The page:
Part I: Introduction and key issues |
1 Background to the inquiry
1. Examinations have such an influence on people's
lives and the choices that they can make that the running of them
is a matter of permanent concern. One journalist has observed
that "England's children are now the most tested in the world
[...] no other country puts its pupils through as many major government-or-exam-board-designed
assessments as England".
Many 15 to 19 year olds in England take exams at regular intervals
throughout their final four years of full-time education. By implication
exams (and the bodies that set them) exert huge influence on what
young people learn at this stage of their schooling. In addition,
there is the familiar so-called "August frenzy" of media
reports that accompany the issue of GCSE and A level results each
summer and perennial questions about whether standards have gone
up or down. In summer 2011, a series of errors in A level and
GCSE exam papers prompted further concern, with the Secretary
of State ordering an inquiry by the regulator.
2. It was in the light of this latest crisis that
we launched our inquiry. We have considered whether the current
system of multiple competing exam boards for GCSEs and A levels
is the best way to ensure fair outcomes for young people and have
reviewed the arguments for and against other organisational models.
Our predecessor Committee considered a broad range of assessments
and qualifications as part of its inquiry into Testing and Assessment.
We have concentrated on the so-called "high stakes"
general qualifications, most commonly taken in schools. Our inquiry
has also focused on the commercial activities of exam boards,
such as training and textbooks, and how these impact on schools
and young people.
3. Since we began our inquiry, many of the issues
we have been considering have become the subject of closer scrutiny
by politicians and the media. These include: competition between
exam boards and the so-called "race to the bottom" on
standards, messages given to teachers at exam board training seminars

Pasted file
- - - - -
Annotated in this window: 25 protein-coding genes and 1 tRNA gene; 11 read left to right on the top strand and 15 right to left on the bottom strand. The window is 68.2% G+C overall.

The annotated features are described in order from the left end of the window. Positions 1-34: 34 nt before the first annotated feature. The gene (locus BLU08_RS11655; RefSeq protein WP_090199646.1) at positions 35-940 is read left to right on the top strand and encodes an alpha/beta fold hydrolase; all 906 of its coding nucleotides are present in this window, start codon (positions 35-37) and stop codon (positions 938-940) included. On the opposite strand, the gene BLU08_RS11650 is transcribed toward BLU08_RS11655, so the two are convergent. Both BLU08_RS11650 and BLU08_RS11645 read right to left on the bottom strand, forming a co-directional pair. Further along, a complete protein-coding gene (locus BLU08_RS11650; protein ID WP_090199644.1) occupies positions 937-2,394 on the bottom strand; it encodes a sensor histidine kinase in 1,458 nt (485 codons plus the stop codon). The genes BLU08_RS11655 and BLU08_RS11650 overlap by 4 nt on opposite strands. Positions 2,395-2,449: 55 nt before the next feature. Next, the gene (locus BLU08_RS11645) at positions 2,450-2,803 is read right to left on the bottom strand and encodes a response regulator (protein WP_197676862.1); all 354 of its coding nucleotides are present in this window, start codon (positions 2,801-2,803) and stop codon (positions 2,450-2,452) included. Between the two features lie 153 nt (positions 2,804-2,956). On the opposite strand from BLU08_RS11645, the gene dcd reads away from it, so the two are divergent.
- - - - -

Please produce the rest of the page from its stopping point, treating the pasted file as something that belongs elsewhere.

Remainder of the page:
and the question of whether fundamental reform of the exam system
is required. Our inquiry has therefore proved timely.
The evidence base for our inquiry
4. Following the announcement of the inquiry on 12
September 2011, we received 73 written submissions, from a wide
range of sources, including exam boards, teaching unions, learned
bodies and subject associations, educational publishers and assessment
researchers, as well as from individual examiners, teachers and
university lecturers. We also received evidence from the regulator,
Ofqual, and from the Department for Education.
5. We held a series of oral evidence sessions with
a range of witnesses.
These included: school and college leaders, representatives from
higher education and employer organisations, examiners, assessment
experts, representatives from learned bodies and from educational
publishers, as well as senior officials from exam boards and from
Ofqual. Finally, we heard evidence from the Minister of State
for Schools, Nick Gibb MP. We also advertised, via the Times Educational
Supplement and online, for practising examiners to attend a seminar
at the House of Commons. We were very pleased to receive over
200 responses. Of these 17 were selected to attend the seminar,
representing a range of subjects, qualifications, exam boards
and examining roles. All other applicants were invited to complete
a questionnaire and the 45 responses provided very useful additional
6. During the inquiry we have considered a range
of other evidence, including academic and research publications
on assessment, exam board and Ofqual publications, media reports,